Western interest in Eastern religions, especially Buddhism, historically coincided with the rise of modern science and the corresponding perceived decline of religious orthodoxy in the West. Put simply, modern science initiated a deep spiritual crisis that led to an unfortunate split between faith and reason--a split yet to be reconciled. Buddhism was seen as an "alternative altar," a bridge that could reunite the estranged worlds of matter and spirit. Thus, to a large extent Buddhism's flowering in the West during the last century came about to satisfy post-Darwinian needs to have religious beliefs grounded in new scientific truth.

Amen. Thanks for the link, jeeprs.
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Re: Is Science Just Another Religion?

Postby dharmagoat » Fri Jun 01, 2012 12:37 pm

Huifeng wrote:Have just about finished reading my recently arrived copy of Stan Grof's Psychology of the Future.
Copying and pasting the whole book into this thread may be a bit out of line, even with a <spoiler>,
so I'll just point to it and nod. A huge amount of stuff that is usually considered "religious" / "mystical" / <whatever>
is examined here all in a scientific light, with rigorous scientific method and approach.
Stan is still into scientific method, just not the sort that first assumes what is and what is not possible,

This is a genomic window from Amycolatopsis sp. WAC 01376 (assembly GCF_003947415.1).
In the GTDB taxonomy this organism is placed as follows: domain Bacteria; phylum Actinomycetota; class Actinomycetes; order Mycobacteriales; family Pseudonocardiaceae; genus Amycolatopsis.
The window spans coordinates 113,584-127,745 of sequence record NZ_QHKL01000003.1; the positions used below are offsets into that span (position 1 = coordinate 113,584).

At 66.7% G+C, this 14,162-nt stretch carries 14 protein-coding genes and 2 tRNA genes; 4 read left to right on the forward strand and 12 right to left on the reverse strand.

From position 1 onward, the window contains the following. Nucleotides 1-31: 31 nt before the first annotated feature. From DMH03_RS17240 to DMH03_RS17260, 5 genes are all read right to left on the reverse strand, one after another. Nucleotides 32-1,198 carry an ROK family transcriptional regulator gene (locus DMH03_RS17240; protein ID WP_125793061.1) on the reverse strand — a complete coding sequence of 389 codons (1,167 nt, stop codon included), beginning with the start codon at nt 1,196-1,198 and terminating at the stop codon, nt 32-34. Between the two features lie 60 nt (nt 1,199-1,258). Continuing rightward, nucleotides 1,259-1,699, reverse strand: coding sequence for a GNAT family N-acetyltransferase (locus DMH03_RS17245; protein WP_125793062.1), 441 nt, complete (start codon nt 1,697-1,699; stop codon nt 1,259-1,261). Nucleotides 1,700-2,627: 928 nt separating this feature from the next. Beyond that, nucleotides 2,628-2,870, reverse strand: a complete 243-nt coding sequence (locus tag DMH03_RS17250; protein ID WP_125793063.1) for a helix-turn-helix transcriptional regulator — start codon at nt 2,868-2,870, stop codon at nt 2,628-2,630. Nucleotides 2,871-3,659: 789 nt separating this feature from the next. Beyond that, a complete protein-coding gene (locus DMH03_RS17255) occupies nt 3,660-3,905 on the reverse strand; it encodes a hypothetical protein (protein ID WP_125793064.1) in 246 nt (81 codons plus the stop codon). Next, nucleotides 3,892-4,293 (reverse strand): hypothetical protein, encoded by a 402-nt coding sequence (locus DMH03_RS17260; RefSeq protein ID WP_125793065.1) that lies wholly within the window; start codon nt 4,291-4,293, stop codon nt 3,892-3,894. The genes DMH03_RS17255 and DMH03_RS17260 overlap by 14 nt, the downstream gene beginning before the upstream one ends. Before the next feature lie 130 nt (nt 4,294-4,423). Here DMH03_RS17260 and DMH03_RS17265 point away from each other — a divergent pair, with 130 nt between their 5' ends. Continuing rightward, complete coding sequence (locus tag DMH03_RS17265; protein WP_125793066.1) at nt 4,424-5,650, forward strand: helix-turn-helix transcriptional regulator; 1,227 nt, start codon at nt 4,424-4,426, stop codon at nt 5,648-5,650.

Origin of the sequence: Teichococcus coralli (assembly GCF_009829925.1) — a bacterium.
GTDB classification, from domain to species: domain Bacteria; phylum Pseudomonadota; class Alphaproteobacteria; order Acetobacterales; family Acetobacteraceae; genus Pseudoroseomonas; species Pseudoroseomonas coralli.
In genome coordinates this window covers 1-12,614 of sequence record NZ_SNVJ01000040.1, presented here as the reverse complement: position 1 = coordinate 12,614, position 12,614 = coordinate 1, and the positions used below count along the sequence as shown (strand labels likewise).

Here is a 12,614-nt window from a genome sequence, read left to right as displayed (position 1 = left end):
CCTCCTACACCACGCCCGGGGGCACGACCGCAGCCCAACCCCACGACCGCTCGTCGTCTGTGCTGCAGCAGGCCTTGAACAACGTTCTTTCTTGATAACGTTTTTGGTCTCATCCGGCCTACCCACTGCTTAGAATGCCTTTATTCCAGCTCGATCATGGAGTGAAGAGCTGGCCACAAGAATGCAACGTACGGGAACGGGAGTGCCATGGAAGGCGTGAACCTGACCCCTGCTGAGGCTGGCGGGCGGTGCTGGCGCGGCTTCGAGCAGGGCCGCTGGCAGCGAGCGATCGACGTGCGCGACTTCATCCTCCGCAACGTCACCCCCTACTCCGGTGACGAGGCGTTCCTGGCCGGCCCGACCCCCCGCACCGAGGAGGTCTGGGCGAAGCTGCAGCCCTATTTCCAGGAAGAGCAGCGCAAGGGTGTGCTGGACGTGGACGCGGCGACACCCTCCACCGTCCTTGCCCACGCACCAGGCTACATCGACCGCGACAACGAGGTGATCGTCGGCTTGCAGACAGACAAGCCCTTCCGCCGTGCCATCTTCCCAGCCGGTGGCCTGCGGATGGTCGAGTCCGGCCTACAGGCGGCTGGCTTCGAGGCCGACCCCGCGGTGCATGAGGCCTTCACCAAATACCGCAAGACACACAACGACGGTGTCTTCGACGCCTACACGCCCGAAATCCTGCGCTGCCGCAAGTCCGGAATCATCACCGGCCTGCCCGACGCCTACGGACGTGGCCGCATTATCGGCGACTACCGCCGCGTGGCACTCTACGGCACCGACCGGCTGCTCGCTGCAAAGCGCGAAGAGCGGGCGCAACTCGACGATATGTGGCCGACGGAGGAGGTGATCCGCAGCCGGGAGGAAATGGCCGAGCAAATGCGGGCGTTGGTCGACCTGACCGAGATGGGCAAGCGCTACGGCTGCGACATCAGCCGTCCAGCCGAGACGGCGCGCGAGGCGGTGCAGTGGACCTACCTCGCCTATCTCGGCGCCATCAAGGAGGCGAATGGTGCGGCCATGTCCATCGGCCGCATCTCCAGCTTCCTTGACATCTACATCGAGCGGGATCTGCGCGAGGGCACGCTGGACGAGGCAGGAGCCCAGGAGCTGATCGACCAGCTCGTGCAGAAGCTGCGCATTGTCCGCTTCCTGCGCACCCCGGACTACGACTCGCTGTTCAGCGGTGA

and then ignores all findings that go against such presuppositions. Well worth reading.

Thank you for the pointing and the nod, Huifeng.

Here is the beginning of one of his lectures, the full (64 minute) version can be found here

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Re: Is Science Just Another Religion?

Postby dharmagoat » Fri Jun 01, 2012 12:45 pm

Jnana wrote:In the modern Western tradition there is a proliferating Philosophy of Mind and Philosophy of Cognitive Science.

This is a huge resource of philosophical papers. The real deal. Thanks Jnana.
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Re: Is Science Just Another Religion?

Postby Acchantika » Fri Jun 01, 2012 1:20 pm

dharmagoat wrote:
Acchantika wrote:In my opinion, both religion and science, as predicated on a view of qualified existence, are equally useless with regards to liberation, whatever category we decide on.

Unless one's path to liberation involves uncovering the truth behind appearances.